The other defense I would put forward in the case of Spain is one based on the technical ability that makes the Spanish players so easy on the eye.

Great technical players share a vocabulary -- a special grammar. Many players in the Spanish squad come from the club side FC Barcelona where they have spent years (in some cases over a decade) in the youth academy, on the reserves and on the first team practicing and adhering to a possession-style philosophy.

Xavi. Iniesta, Fabregas, Pedro and Busquets play in triangles, always moving and creating space and passing angles. They keep the ball only as long as needed until it is moved to a teammate. They wait for a defender to step wrong or to become unbalanced before delivering a dagger pass into the 18-yard box.

Xavi, the leader and orchestrator in the midfield, has a soccer IQ that is off the charts.  Much like a champion billiards player, he can see the game unfold many sequences in advance. He instantly assesses the movement of players and the time and space that is available and makes a pass that, by virtue of its weight and placement, predicts the next play.

In terms of cognition, the level at which these Spanish players are able to survey and identify and use their working memory to multi-task and problem solve is extraordinary.

Add athleticism and exceptional mastery of the ball, and you have a team that not only can discern the texture of game’s movement, but also one that has the ability to execute the kind of play that is required.

The final

No team is complete without overwhelming desire and a clear sense of purpose. The Spanish are a team (not just a collection of individual talents) whose greatest strength lies in their collective understanding of each other and in their shared responsibility to the way they play. There are too many great players for anyone to have an over-sized ego.  Instead they play for each other and for their country.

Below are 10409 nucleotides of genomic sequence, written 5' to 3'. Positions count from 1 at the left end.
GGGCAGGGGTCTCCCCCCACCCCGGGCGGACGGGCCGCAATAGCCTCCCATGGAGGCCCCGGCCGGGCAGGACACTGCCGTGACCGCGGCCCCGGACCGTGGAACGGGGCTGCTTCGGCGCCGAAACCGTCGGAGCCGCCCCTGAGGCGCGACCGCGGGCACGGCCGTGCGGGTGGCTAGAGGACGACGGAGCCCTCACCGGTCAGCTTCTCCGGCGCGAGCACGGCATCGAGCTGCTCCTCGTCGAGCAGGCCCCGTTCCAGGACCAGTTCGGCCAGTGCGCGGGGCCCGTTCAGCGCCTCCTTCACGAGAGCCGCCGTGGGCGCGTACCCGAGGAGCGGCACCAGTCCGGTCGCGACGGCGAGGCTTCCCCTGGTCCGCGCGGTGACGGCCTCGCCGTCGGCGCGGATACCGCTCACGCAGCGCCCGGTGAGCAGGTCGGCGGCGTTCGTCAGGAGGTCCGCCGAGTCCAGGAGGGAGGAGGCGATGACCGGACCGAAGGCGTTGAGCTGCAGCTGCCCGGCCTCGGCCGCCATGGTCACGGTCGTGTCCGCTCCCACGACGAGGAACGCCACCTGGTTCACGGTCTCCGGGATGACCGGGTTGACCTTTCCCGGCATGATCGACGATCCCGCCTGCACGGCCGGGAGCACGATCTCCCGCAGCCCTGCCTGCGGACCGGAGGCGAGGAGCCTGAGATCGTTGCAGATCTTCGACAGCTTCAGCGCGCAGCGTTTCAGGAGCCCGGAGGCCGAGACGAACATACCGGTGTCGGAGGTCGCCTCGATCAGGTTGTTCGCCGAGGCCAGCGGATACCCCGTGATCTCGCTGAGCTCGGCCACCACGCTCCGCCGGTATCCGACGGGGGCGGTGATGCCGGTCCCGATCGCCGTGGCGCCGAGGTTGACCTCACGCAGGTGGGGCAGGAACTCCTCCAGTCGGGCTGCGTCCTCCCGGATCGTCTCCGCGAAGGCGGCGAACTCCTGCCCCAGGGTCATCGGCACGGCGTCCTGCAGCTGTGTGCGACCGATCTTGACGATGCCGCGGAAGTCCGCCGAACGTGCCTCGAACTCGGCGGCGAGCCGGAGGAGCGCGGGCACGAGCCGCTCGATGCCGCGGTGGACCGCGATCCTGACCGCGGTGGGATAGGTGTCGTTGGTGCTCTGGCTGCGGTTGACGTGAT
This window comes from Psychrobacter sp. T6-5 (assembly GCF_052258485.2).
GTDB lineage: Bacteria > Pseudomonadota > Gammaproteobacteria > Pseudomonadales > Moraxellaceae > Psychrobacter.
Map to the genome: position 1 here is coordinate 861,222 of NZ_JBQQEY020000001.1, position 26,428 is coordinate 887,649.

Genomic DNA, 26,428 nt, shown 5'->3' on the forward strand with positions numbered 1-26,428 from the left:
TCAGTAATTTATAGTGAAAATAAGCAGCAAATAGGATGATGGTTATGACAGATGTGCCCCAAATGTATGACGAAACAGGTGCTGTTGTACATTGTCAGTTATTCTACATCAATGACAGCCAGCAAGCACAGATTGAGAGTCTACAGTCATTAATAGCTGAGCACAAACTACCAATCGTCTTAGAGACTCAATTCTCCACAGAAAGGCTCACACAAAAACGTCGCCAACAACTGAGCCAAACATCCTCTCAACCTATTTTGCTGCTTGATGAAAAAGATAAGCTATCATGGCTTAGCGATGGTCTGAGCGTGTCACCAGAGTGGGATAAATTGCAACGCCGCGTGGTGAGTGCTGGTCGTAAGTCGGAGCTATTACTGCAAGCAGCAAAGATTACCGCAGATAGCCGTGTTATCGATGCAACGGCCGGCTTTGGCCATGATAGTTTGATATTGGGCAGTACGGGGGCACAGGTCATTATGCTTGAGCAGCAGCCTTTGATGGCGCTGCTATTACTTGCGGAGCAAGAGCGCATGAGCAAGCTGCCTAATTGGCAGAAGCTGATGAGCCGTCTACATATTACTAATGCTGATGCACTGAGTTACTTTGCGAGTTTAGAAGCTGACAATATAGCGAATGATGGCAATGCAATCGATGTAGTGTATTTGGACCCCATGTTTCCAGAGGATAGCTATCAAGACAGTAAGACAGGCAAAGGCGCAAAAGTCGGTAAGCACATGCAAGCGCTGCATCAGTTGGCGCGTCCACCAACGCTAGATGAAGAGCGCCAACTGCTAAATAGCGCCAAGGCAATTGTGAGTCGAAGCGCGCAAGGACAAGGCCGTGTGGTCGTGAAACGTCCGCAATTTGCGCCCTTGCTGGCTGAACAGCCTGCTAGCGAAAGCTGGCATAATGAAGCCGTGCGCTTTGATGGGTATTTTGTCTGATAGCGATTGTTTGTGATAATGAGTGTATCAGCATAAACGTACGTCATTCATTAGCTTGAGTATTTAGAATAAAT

They understand the expectancy of history that awaits them in the final game.  If they win, they underline their claim to dynasty by claiming a World Cup title book ended by two consecutive European championships. 

Finally, we may never see a team like this again. Spain (and by extension Barca) has internalized a style of play that is so discriminative and uncompromising, exalted by so many technically gifted players, that they should be considered artists.

At their best, they are proselytizers for the imagery and achievements of the highest order of the game.

And the winner is. . . .

The skill, coherence, intelligence and mentality fortitude of the Spanish should see them win an unprecedented third major title in a row.

Only skill and intelligence of equal measure from Andrea Pirlo, the cleverness of Antonio Cassano, or few spasms of brilliance from Mario Balotelli, will dethrone the current overlords of the game. Or maybe an untimely slip on a wet surface, a wayward hand in the penalty box, or a tearing of a few muscles from one match to many at the end of an already too long season could do in La Roja.

If Italy plays attacking soccer like they have for the better part of the tournament, then this conversation about a boring Spanish side will be put to rest. Goals and waves of scoring chances will flow through the game.

But if Italy, ever the strong-minded and clever tacticians that they are, sit deep in their own half and defend, remember that was not the Spanish passing orchestra that decided that the game would look like this. 

Take delight in the courage Spain possess to not compromise their ability and their style of play in what is to be sure a most provocative affair.  All of their skill, intelligence, charisma, and confidence will be laid bare -- for better or for worse.

One thing is for certain, though. It will not be boring!